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Religious festivals


Thaipusam Festival
Where: Batu Caves, Kuala Lumpur, Malaysia
When: Last week January / first week February
Thaipusam is a Hindu festival celebrated by Hindu communities worldwide emphasizing faith, endurance, devotion and penance. People will carry heavy loads, pierce their skin and enter trances as they walk towards the Batu Caves, some 13km outside the city. When they arrive at the caves they release their burdens, perform rituals to the deity, say prayers and hope to return to their lives refreshed.

Apokreas
Where: Greece
When: Easter
Similar to Mardi Gras and Carnival, this tradition of celebrating before Lent takes place via special celebrations around the country. Highlights include the famous Goat dances of Skyros, the 40-day celebrations in Patras and in Athens people dress in costume and go to the Plaka on weekends to hit each other with plastic clubs and throw confetti. After the last weekend of Apokreas many Greeks begin fasting on Clean Monday and go to the countryside to fly kites.

I Misteri
Where: Trapani, Sicily
When: Easter
I Misteri is a procession of 18th Century wooden images representing the last days of Christ’s life. These were made from cypress wood and cork and each is associated with a town trade and representatives carry them through the streets on Good Friday. At other times of the year the life-sized statues are housed in the Chiesa di Purgatorio.

Settimana Santa
Where: Enna, Sicily, Italy
When: Easter
This Easter parade in central Sicily is one of the most interesting on the island. The parades of penitents marching in absolute silence is both eerie and moving. Every day one of the 15 local fraternities leaves from its church and marches to the main cathedral. The parades and events start on Palm Sunday and culminate on Easter Sunday.

Semana Santa
Where: South America
When: Easter
Holy week is celebrated throughout South America but the most famous celebrations are in Peru, Chile and Colombia. Here week long activities starting on Palm Sunday continue through to Easter Sunday. Every day there are rituals, street processions with participants on their knees or carrying crosses, prayer meetings and thousands of acts of homage.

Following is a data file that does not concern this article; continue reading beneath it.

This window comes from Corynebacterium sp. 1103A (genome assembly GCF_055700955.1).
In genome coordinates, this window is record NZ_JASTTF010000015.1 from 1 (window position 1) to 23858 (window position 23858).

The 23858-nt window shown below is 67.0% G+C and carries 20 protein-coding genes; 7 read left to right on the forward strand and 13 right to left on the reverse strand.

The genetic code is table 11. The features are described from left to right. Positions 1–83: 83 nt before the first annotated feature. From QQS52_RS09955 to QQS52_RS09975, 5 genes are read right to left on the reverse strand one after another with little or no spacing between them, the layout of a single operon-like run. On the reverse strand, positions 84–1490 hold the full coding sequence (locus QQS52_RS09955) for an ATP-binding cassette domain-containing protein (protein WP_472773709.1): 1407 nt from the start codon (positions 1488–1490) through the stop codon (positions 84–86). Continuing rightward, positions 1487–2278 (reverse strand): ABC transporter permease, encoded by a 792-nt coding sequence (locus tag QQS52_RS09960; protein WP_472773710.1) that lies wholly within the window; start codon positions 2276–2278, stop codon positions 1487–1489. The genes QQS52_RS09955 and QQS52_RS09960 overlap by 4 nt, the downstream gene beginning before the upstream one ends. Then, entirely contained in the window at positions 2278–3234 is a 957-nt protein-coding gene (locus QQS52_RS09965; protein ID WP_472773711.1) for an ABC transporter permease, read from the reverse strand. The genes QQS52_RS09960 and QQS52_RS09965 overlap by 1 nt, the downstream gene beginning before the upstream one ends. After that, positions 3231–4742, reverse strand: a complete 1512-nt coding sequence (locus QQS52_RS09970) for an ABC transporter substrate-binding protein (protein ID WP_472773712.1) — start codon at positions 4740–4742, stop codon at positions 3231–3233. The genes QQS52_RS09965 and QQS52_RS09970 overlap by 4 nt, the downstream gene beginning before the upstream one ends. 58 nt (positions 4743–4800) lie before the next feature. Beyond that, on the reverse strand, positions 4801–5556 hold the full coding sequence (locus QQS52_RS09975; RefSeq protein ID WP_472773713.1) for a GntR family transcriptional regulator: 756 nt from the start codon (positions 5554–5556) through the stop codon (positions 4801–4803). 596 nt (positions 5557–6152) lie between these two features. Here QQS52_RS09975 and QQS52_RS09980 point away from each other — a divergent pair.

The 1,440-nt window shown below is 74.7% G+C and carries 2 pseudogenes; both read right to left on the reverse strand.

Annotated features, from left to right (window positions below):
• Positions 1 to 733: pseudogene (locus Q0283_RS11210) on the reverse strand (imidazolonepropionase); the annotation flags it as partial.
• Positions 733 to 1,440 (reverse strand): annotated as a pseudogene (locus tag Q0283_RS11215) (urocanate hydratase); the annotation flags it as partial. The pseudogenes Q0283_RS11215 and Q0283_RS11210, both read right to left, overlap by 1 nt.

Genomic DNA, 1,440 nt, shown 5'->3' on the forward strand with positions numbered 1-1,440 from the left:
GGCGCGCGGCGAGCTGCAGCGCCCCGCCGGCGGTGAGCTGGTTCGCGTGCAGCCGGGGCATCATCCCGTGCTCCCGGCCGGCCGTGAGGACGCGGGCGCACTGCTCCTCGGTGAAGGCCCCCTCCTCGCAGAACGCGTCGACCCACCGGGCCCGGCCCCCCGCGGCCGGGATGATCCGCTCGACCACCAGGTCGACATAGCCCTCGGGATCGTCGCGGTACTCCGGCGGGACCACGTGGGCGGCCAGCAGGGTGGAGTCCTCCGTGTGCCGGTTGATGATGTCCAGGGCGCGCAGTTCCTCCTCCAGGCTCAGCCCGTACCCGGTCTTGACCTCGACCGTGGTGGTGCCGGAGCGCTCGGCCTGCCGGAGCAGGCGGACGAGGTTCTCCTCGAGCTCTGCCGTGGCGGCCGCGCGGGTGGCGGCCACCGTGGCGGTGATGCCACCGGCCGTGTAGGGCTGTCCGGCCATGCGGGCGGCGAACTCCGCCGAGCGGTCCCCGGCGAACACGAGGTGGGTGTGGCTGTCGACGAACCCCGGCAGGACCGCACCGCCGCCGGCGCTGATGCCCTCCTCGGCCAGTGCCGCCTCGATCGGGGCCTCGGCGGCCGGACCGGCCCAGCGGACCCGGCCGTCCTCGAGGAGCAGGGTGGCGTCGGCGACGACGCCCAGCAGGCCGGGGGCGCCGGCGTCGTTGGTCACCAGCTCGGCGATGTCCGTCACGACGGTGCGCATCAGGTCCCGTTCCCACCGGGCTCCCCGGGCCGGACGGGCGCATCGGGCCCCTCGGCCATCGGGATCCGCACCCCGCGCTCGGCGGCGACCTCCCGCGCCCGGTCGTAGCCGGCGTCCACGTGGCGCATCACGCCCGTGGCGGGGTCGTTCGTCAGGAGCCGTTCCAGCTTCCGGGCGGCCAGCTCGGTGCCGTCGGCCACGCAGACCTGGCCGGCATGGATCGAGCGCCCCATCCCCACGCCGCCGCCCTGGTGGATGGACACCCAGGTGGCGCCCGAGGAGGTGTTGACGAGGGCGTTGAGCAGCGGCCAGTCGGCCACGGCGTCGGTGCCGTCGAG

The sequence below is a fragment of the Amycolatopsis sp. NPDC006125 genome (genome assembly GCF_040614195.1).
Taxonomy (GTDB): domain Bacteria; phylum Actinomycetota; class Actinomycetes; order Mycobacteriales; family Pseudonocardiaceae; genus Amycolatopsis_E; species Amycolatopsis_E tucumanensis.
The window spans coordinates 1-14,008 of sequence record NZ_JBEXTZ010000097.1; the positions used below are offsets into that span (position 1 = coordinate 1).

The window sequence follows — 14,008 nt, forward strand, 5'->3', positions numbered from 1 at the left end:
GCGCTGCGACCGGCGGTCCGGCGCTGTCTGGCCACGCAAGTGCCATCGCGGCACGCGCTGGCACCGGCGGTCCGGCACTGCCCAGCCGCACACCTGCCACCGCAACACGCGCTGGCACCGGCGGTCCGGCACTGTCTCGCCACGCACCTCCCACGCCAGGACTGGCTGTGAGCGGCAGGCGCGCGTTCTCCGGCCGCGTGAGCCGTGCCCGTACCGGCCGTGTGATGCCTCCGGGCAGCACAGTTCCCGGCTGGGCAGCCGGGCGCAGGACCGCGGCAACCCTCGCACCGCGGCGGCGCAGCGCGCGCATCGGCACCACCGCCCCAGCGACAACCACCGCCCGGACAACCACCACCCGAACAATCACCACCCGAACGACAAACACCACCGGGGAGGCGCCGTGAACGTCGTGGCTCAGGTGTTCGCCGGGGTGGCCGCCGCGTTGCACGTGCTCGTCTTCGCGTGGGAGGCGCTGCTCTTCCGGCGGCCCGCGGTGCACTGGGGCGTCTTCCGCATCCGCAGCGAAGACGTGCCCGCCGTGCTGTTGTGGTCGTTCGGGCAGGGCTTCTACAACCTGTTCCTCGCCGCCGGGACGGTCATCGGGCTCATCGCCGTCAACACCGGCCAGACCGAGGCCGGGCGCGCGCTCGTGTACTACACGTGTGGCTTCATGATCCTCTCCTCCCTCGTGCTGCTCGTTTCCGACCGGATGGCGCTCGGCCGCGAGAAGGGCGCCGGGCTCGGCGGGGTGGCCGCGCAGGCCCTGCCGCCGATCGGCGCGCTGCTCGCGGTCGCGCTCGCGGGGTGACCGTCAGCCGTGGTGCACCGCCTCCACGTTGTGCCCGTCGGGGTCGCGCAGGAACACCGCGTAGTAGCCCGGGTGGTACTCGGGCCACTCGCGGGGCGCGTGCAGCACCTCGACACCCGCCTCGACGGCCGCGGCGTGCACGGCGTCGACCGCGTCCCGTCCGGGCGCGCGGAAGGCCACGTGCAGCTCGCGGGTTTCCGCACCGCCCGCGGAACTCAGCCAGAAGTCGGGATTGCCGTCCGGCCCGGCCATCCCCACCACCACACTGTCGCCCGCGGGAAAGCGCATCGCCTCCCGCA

Fiesta de San Juan Bautista (Feast of St John the Baptist)

Where: Venezuela
When: June 23-25
St John the Baptist is the patron saint to many on the central Caribbean coast. In Venezuela the feast day is celebrated with African drums and exuberant dancing.

Gion Matsuri
Where: Kyoto, Japan
When: July
This festival is one of Japan’s most famous festivals and spans the entire month of July. However the principal events occur from July 14-17. From July 14-16 parade floats are lined up on Shijo-dori and open to inspection. At night stalls sell traditional food and souvenirs such as paper fans and some private houses open to the public. Each has a specific meaning and sells a talisman. On the 17th the parade moves through the downtown area.

Esala Perahera
Where: Kandy, Sri Lanka
When: July or August
This Buddhist festival is one of Asia’s most colourful. It is held for 10 days and includes a procession of acrobats, banners, decorated elephants, dancers, musicians and barefoot pilgrims and swordsmen. The festival revolves around the Temple of the Tooth where Buddha’s tooth resides. On the final day of the festival the tooth is brought out in a gold carrying case.

Eid ul-Fitr
Where: Muslim world
When: September / October
Eid is a three day Muslim holiday marking the end of the Islamic holy month of fasting known as Ramadan.

Diwali (Festival of Lights)
Where: India and Nepal
When: October or November
This colourful festival is celebrated by Hindus, Jains, Sikhs and some Buddhists around the world but mostly on the Indian subcontinent. It is a five day festival during which lights or lamps are lit to signify the victory of good over the evil within every human being. Other celebrations include firecrackers, puja, elaborate meals and general good will.

Holi (Festival of Colours)
Where: India, Nepal, Pakistan, Bangladesh
When: Late February or early March
This popular Hindu spring festival is celebrated with colour. Everyone, including tourists, is drenched in coloured water and powders.

Día de los Muertos (Day of the dead)
Where: Mexico
When: November 1 and 2
In Mexico festivities and morbidity are linked and no one thinks much of the odd combination! This particular festival is for the reunion of dead relatives with their families. During the festival people go to decorate graves, burn incense, say prayers and chants for the dead and consume a lot of food and drink.

Kumbh Mela
Where: Allahabad, Haridwar, Ujjain and Nashik in India
When: Four times every 12 years
This mass Hindu pilgrimage rotates between the four locations, and the major event is a ritual dip in the holy rivers that in some years has exceeded participants numbering some 60 million people. Other activities include religious discussions and debates, singing and the feeding of holy men and women and the poor.


 
 
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